See Tipakalippa v National Offshore Petroleum Safety and Environmental Management Authority (No 2) [2022] FCA 1121    

Judge Bromberg went to the Tiwi Islands in August and took evidence about the Munupi people’s connection to the environment. According to indigenous peoples, the court’s willingness  to travel and listen to communities are signs that Australian institutions are increasingly taking  the concerns and heritage of indigenous peoples into account.

ROD McGUIRK, Australian Indigenous traditional owners halt gas drilling, AP, Sept. 21, 2022; Mike Cherney, In Australian Gas-Project Dispute, Sacred Dances Part of Court Hearing, WSJ, Sept. 8, 2022

New Drugs: Animals Stuck to the Seabed

Biologists are working with engineers to develop new tools to accelerate the development of medicines derived from marine animals, focusing on ocean-going robots with onboard DNA-sequencing gear. They foresee fleets of autonomous submersible robots trolling the ocean like electronic bloodhounds to sniff out snippets of the animals’ DNA in seawater—and then gathering and analyzing this so-called environmental DNA, or eDNA.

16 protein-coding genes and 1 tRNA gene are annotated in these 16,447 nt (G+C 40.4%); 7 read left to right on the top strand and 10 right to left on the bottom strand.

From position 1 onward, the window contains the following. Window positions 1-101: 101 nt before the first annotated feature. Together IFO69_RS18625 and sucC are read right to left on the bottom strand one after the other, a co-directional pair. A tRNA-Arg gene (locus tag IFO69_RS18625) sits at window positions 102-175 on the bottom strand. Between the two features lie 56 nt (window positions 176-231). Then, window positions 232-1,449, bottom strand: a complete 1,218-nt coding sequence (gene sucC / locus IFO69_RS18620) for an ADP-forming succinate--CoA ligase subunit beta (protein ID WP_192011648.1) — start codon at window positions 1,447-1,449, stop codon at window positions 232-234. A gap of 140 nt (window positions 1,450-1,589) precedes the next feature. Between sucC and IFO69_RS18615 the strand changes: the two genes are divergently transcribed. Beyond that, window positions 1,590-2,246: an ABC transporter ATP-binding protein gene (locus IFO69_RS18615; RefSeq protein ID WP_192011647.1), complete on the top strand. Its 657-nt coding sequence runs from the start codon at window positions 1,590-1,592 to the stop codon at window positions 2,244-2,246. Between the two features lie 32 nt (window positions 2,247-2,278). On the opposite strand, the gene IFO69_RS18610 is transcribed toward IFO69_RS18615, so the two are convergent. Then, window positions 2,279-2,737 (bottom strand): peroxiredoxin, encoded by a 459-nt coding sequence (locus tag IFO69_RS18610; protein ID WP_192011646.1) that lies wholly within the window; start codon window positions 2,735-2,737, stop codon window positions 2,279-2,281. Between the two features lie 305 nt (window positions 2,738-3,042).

“The ultimate goal is an underwater vehicle that collects environmental DNA samples, sequences them and then sends the data back to the lab,” says Kobun Truelove, senior research technician at the Monterey Bay Aquarium Research Institute in California. “We would like to set up a network where you would have these autonomous vehicles out there sampling and then basically be getting the data back in real time.”

More than 1,000 marine-organism-derived compounds have shown anticancer, antiviral, antifungal or anti-inflammatory activity in medical assays, according to a database compiled by the Midwestern University Department of Marine Pharmacology. The U.S. Food and Drug Administration has approved 15 drugs derived from marine organisms, including ones for chronic pain and high cholesterol. Another 29 marine animal-derived compounds are now in clinical trials, according to the database.